To explain how I feel about the Seattle Post Intelligencer’s held in two hands, finger blackening, windblown and stacked on the back porch in piles image sliding into the digital realm I must go back to 1972.
The Seattle economy was suffering from mood lighting. I was a new bride and a new business owner. Heaven knows how it all came about. I started my working life at the Frederick and Nelson my sisters website candy kitchen. My Dad was employment and Credit Union manager at F&N and I expect he thought the white uniform and hair net would curb my post hippy life-style tendencies. Unfortunately it did not, simply leaving me with a fear of starched collars and an aversion to Frango mints.
Escaping chocolate purgatory I eventually drifted into flower arranging at F&N which lead to working at the Bon Marche Indoor plant department and shorly after that a daring leap into self employment. My Former husband Michael, my friend Sandy and I found a storefront on Stewart and 7th downtown. It was formerly a cleaners, we got mail for an Ignaz Kalwaltski during our first year of business. I liked to imagine Ignaz up to his neck in a bubbles in the oversized claw-foot tub we found in the bathroom -- since being in the cleaning biz I don’t think he washed his socks in there.
Our shop was called Marvin Gardens. “Park Place Plants at Baltic Avenue Prices”, was our motto. Before I discovered that I liked people and flowers far better than I liked plants, (there was something about all their thirsty little faces staring me down each day that I found disconcerting and ultimately insupportable), we worked hard and had fun.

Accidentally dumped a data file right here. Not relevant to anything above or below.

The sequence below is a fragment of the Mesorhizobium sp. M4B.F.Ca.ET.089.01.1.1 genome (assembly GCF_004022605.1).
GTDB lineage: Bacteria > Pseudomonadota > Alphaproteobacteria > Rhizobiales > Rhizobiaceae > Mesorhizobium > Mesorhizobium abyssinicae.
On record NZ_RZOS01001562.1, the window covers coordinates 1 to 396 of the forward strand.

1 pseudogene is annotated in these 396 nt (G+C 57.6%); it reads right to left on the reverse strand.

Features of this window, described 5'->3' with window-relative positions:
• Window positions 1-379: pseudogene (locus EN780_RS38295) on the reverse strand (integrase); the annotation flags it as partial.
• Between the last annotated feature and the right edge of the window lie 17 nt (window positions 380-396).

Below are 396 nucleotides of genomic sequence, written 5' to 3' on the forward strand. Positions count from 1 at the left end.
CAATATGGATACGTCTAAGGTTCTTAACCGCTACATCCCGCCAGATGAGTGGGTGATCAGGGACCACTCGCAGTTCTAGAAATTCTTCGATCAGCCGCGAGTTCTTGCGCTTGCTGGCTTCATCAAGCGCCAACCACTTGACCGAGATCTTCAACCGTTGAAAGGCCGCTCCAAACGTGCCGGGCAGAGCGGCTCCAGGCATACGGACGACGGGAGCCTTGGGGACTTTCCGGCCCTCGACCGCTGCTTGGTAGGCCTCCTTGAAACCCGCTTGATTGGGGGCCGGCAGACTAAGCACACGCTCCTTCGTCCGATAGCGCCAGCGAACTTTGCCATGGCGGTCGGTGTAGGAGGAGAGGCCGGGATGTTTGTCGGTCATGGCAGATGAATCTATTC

The first year of a business is hard and 70’s Seattle was not booming. Lot’s of our friends collected food stamps and for a while we had a guy named Jim living behind our couch to save money. People having trouble buying grilled cheese sandwiches think buying a ficus benjamina for the living room is an extravagance so we were faltering.
Then-- a miracle. An unlikely angel named Emmett Watson came to our rescue.
Emmett Watsons' column in the PI was a must-read for folks in Seattle in 1972. His Lesser Seattle quips and wry prose style captivated a populous ready to scoff at champagne tastes while reading his dour rants in the unemployment line.
Well, the wonderful Mr. Watson gave us a mention in his column and immediately more people began to show up. Gals from the Telephone company across the street wanted african violets for their desks. Hanging baskets and potted succulents went out the door to birthday parties and sun-decks. We had a brief golden moment in the sun. The shops demise, the marriage’s demise, and the saga of my drifting into 32 years of scraping fecal matter off floors, and sometimes parts of my own person at the Woodland Park Zoo are for another place and time.
My life like the single money plant leaf I started long ago has grow into a large tree with many branches and now has the benefit of lots of sun and water. However I am grateful for the PI’s existence and Mr. Watsons kindness when my roots were fragile and the light was dim.
In memorial and thanks I take the last front page of the Seattle Post Intelligencer and wrap up my package of old Marvin Garden Business cards and place them lovingly in the box marked Over But Not Forgotten.
Goodbye Emmett Watson, goodbye Print PI. May the grow-lights of heaven light your way along the paths of write-ousness -- forever and ever, Amen.
© Robin Wendell 2009